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In some implementations of off-policy Q-learning, we need to know the action probabilities given by the behavior policy $\mu(a)$ (e.g., if we want to use importance sampling).

In my case, I am using Deep Q-Learning and selecting actions using Thompson Sampling. I implemented this following the approach in "What My Deep Model Doesn't Know...": I added dropout to my Q-network and select actions by performing a single stochastic forward pass through the Q-network (i.e., with dropout enabled) and choosing the action with the highest Q-value.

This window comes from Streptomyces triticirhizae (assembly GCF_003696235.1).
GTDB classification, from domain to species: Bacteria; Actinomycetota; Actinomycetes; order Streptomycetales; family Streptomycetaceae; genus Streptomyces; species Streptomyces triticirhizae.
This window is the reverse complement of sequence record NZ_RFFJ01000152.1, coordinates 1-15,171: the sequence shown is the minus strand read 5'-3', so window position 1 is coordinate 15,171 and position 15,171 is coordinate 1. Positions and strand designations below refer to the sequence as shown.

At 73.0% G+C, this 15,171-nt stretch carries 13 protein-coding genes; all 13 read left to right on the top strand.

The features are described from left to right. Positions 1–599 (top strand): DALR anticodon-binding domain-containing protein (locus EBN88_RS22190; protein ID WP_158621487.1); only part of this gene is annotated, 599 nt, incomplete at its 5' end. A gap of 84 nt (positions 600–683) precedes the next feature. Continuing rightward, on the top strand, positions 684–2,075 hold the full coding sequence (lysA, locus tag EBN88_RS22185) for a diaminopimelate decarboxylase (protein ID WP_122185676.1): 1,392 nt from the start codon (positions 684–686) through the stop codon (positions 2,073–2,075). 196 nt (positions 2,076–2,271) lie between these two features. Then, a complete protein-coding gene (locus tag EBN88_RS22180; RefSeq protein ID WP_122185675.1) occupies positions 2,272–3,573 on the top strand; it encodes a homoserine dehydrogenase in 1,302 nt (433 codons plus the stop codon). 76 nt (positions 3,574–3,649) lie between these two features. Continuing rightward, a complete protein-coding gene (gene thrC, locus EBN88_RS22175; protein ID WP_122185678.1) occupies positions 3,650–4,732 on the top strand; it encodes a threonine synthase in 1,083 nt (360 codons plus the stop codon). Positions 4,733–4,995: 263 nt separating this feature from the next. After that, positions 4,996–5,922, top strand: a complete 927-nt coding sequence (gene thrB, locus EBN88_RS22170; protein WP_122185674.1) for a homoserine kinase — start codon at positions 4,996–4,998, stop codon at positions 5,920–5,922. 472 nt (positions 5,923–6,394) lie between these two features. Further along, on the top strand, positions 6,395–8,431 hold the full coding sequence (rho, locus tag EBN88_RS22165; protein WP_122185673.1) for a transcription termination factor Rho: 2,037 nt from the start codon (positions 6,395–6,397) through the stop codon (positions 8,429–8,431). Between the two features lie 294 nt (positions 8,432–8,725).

So, how can I calculate $\mu(a)$ when using Thompson Sampling based on dropout?

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So, how can I calculate $\mu(a)$ when using Thompson Sampling based on dropout?

The only way I could see this being calculated is if you iterate over all possible dropout combinations, or as an approximation sample say 100 or 1000 actions with different dropout, to get a rough distribution.

I don't think this is feasible for practical reasons (the agent will learn so much more slowly due to these calculations, you may as well abandon Thompson Sampling and use epsilon-greedy), and you will have to avoid using importance sampling if you also want to use action-selection techniques where there is no easy way to calculate a distribution.

Many forms of Q-learning do not use importance sampling. These typically just reset eligibility traces if the selected action is different from maximising action.

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